With the spread of coronavirus (COVID-19), students, faculty, and staff at Illinois State University were forced to transition their work and learning to online platforms. One platform, Simucase, allowed graduate students in Communication Sciences and Disorders to continue earning clinical clock hours even though the university clinic and some off-campus sites have closed their doors.

Simucase is an online learning platform that “allows users to observe, assess, diagnose, and provide intervention for virtual patients.” After completing a Simucase simulation, students debrief with their assigned clinical educator, reflecting on the case, what was learned, and what they might have done differently.

“While it’s not ideal to use Simucase the rest of this semester, it is great technology graduate clinicians can use to continue earning hours,” said Gianna Delia, a first-year graduate student in speech-language pathology.

Students can earn up to 75 clock hours through Simucase. “I have received over 12 hours in just the first two weeks of online courses,” Delia said.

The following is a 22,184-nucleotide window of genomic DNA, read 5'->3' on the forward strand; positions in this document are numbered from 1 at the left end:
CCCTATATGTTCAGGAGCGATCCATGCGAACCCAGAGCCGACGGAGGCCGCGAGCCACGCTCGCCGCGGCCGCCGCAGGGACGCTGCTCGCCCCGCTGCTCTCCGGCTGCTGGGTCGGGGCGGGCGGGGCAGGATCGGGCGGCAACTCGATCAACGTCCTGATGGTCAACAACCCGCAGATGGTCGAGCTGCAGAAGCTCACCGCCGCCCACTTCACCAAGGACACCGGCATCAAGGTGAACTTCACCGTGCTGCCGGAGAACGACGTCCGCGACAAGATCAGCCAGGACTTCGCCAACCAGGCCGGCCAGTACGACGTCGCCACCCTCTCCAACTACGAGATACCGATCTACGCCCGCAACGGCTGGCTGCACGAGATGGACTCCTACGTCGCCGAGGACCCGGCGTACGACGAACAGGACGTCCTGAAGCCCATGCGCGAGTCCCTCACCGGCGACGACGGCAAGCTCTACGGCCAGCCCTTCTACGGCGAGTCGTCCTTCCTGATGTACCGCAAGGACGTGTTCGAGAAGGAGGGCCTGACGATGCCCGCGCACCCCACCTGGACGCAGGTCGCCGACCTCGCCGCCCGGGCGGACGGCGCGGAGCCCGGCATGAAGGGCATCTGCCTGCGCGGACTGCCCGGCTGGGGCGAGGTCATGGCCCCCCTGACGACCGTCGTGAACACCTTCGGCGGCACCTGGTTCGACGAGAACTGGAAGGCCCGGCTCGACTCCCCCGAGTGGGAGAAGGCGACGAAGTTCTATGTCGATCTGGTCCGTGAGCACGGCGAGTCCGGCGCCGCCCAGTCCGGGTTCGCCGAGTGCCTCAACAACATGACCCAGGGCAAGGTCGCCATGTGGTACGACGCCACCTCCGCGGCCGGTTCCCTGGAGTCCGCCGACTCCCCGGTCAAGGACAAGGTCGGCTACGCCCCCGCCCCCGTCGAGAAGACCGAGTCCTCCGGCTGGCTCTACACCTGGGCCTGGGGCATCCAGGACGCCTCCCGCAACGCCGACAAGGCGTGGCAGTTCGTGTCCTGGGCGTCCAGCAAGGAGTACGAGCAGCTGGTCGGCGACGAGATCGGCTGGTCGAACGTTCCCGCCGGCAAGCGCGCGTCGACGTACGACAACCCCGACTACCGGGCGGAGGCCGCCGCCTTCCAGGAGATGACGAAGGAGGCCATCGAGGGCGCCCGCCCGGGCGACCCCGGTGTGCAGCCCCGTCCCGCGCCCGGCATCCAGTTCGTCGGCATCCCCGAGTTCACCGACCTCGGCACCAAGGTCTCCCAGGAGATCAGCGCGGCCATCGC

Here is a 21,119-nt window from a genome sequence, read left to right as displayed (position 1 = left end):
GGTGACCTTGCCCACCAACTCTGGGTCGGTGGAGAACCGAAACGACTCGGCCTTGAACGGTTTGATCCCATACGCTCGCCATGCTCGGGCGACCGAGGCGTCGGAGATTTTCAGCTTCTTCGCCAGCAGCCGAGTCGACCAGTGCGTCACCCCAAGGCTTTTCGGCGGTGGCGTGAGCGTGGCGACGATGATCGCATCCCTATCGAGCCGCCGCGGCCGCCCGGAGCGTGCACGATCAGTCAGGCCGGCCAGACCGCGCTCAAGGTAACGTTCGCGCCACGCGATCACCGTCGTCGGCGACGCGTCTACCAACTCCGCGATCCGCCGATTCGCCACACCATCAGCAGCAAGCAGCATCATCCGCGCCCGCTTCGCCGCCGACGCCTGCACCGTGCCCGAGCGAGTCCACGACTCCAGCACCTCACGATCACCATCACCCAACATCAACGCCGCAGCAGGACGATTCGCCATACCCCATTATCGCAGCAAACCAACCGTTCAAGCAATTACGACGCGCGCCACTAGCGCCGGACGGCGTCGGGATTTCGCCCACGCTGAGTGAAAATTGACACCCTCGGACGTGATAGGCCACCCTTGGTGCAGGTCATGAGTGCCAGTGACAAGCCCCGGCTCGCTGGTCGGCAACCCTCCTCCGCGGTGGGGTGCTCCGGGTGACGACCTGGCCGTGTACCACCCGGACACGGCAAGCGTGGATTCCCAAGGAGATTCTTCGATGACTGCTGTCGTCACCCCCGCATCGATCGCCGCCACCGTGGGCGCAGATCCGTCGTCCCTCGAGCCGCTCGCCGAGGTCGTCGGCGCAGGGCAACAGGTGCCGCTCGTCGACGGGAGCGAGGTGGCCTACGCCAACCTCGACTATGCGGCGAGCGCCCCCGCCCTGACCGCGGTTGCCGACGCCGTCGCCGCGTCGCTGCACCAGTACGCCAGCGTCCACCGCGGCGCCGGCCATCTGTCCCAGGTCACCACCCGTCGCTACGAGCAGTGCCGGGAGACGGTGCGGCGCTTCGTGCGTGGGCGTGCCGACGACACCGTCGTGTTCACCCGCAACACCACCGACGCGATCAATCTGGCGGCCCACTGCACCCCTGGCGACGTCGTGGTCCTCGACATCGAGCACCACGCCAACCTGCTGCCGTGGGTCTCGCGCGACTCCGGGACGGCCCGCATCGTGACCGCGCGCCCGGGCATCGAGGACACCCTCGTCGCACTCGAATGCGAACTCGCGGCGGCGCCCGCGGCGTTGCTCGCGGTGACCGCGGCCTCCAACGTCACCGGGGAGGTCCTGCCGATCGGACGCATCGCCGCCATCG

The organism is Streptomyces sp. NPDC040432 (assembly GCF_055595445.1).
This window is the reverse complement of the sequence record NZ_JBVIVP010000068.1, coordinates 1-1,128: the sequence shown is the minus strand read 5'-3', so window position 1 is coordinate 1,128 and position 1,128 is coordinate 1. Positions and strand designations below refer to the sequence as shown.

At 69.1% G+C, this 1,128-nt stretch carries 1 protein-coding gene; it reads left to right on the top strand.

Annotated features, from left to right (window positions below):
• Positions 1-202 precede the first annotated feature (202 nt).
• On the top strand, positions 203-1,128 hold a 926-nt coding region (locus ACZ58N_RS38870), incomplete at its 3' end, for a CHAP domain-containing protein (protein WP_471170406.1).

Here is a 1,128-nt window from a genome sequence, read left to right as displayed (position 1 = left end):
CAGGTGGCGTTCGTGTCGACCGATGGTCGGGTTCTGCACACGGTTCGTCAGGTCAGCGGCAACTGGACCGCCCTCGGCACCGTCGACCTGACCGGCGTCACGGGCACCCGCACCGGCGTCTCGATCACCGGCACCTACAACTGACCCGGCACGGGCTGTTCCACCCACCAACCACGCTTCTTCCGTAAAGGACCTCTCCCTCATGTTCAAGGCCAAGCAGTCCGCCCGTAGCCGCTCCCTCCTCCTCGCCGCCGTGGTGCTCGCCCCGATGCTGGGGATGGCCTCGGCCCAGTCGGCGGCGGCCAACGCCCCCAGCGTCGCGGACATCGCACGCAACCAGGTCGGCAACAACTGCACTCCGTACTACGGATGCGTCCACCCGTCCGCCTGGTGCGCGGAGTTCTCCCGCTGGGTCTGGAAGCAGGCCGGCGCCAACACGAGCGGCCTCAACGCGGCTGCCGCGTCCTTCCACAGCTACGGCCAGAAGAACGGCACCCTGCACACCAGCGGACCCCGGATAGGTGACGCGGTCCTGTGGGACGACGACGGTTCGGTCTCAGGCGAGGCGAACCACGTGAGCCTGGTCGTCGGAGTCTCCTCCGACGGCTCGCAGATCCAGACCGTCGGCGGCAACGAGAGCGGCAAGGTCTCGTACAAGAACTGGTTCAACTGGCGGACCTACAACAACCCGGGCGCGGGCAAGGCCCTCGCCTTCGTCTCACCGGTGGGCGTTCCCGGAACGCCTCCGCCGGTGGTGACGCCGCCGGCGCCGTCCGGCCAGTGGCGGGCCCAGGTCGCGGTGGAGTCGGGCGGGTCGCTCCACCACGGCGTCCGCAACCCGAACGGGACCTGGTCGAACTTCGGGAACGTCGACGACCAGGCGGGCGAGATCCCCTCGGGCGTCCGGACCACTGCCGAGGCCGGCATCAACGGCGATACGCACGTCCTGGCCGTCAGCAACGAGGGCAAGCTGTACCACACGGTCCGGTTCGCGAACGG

Anna Yates, a second-year graduate student in speech-language pathology, was in the process of completing an internship at a dual-language school in Hoffman Estates, Illinois. Since she can no longer attend her internship, Simucase has allowed her to finish the required clock hours for graduation this spring.

“Luckily, I only needed 20 minutes of additional clinical experience,” said Yates. “It would have been incredibly frustrating and disheartening to come within 20 minutes of my clinical clock hour requirement without any alternatives for supplementation.”

With the increase in students’ Simucase use due to COVID-19, Illinois State University recently received the top score for the variety of Simucase simulations completed in a week. “I am thankful we already had Simucase in place prior to the move to online learning. This put us at a huge advantage as the students were already familiar with how to navigate the platform,” Director of Clinical Education in Speech-Language Pathology Cara Boester said. “Our team of clinical educators provided a great framework for this situation. I’m very happy with the transition and response to the increased use of Simucase during this unprecedented time.”